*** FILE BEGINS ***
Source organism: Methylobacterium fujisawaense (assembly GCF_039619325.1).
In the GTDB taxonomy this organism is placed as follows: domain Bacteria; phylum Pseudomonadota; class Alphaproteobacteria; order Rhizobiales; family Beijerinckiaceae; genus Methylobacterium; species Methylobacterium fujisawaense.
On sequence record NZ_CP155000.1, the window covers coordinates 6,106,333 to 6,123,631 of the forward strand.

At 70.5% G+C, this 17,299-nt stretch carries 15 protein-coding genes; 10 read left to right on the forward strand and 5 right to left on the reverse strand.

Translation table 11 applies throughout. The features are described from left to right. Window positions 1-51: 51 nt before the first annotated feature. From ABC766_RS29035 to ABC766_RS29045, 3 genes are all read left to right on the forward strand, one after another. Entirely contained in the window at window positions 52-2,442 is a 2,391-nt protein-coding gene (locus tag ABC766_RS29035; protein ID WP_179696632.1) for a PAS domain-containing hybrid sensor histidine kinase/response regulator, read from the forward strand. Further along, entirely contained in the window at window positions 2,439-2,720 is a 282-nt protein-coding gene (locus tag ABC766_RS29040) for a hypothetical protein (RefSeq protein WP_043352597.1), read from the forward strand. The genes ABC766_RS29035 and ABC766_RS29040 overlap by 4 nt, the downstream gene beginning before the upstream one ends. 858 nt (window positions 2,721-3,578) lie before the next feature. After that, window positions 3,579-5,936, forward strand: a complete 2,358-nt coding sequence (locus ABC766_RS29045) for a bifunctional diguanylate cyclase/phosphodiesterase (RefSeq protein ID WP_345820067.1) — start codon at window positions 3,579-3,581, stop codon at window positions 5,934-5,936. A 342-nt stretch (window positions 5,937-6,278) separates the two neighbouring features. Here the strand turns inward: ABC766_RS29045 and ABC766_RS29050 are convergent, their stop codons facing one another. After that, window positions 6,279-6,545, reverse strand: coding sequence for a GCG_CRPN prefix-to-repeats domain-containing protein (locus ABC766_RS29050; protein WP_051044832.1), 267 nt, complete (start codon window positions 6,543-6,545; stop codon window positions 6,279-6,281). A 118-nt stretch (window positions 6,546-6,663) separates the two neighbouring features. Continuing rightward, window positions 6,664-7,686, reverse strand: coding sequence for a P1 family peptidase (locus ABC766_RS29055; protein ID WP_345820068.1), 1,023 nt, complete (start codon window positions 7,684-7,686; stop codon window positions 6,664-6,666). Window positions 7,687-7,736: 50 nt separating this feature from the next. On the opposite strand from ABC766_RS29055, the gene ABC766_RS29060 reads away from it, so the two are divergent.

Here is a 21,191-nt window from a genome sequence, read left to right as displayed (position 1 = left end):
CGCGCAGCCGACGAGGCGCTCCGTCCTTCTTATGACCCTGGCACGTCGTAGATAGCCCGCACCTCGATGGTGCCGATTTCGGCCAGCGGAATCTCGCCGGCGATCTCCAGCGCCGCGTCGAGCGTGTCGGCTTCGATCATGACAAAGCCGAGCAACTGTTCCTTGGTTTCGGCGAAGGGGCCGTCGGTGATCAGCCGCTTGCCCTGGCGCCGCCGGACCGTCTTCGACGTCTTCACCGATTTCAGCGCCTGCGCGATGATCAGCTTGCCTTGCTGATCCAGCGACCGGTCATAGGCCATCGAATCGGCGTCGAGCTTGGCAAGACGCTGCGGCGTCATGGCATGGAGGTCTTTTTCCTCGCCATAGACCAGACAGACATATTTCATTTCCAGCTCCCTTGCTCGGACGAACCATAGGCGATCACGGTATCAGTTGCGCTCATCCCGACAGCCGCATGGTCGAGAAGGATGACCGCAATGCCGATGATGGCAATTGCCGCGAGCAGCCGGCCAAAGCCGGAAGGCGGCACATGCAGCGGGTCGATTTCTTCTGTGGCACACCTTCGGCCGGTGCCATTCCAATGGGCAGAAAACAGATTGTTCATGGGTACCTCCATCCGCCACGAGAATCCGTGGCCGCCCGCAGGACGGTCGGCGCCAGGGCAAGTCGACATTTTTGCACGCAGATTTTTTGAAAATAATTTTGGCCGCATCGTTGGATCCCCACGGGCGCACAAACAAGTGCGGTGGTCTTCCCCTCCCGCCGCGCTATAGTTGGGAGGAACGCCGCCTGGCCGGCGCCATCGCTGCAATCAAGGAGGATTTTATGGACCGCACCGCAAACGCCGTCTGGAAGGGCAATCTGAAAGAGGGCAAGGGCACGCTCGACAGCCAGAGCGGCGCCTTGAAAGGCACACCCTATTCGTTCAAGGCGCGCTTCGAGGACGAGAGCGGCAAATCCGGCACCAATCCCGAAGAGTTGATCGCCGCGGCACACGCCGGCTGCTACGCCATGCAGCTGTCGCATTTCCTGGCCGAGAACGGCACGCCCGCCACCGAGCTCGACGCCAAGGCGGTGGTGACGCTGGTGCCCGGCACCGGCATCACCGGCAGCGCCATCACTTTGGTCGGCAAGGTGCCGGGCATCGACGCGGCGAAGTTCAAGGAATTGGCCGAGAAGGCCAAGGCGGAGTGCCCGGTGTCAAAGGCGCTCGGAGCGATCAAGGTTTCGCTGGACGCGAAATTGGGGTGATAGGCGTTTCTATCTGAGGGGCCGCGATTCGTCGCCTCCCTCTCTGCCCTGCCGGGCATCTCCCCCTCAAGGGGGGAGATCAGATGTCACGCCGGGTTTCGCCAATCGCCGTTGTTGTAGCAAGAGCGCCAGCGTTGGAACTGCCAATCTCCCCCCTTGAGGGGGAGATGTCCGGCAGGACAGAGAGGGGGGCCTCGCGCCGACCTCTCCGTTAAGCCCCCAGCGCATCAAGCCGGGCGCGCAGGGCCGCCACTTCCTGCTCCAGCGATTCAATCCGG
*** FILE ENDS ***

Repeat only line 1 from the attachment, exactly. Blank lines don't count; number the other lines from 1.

Source organism: Methylobacterium fujisawaense (assembly GCF_039619325.1).